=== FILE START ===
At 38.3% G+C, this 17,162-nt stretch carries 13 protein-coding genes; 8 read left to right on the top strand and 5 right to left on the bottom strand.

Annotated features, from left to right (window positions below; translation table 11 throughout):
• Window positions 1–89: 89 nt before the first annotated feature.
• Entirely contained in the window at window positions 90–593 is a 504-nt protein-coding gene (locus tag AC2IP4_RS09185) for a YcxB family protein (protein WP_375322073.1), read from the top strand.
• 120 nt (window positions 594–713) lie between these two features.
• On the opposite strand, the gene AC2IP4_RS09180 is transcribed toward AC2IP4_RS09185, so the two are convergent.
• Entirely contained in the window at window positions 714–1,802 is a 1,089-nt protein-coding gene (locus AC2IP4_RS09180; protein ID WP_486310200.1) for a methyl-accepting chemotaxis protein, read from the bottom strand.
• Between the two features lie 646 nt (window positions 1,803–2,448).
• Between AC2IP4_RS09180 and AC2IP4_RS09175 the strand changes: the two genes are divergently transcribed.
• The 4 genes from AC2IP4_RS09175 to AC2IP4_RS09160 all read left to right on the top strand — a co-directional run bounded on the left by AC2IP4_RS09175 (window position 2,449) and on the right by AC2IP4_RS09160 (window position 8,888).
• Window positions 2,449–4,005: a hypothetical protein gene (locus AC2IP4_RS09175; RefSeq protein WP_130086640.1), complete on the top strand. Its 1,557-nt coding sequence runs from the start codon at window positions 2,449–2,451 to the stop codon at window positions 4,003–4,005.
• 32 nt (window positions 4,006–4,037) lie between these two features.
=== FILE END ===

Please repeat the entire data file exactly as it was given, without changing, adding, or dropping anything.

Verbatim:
At 38.3% G+C, this 17,162-nt stretch carries 13 protein-coding genes; 8 read left to right on the top strand and 5 right to left on the bottom strand.

Annotated features, from left to right (window positions below; translation table 11 throughout):
• Window positions 1–89: 89 nt before the first annotated feature.
• Entirely contained in the window at window positions 90–593 is a 504-nt protein-coding gene (locus tag AC2IP4_RS09185) for a YcxB family protein (protein WP_375322073.1), read from the top strand.
• 120 nt (window positions 594–713) lie between these two features.
• On the opposite strand, the gene AC2IP4_RS09180 is transcribed toward AC2IP4_RS09185, so the two are convergent.
• Entirely contained in the window at window positions 714–1,802 is a 1,089-nt protein-coding gene (locus AC2IP4_RS09180; protein ID WP_486310200.1) for a methyl-accepting chemotaxis protein, read from the bottom strand.
• Between the two features lie 646 nt (window positions 1,803–2,448).
• Between AC2IP4_RS09180 and AC2IP4_RS09175 the strand changes: the two genes are divergently transcribed.
• The 4 genes from AC2IP4_RS09175 to AC2IP4_RS09160 all read left to right on the top strand — a co-directional run bounded on the left by AC2IP4_RS09175 (window position 2,449) and on the right by AC2IP4_RS09160 (window position 8,888).
• Window positions 2,449–4,005: a hypothetical protein gene (locus AC2IP4_RS09175; RefSeq protein WP_130086640.1), complete on the top strand. Its 1,557-nt coding sequence runs from the start codon at window positions 2,449–2,451 to the stop codon at window positions 4,003–4,005.
• 32 nt (window positions 4,006–4,037) lie between these two features.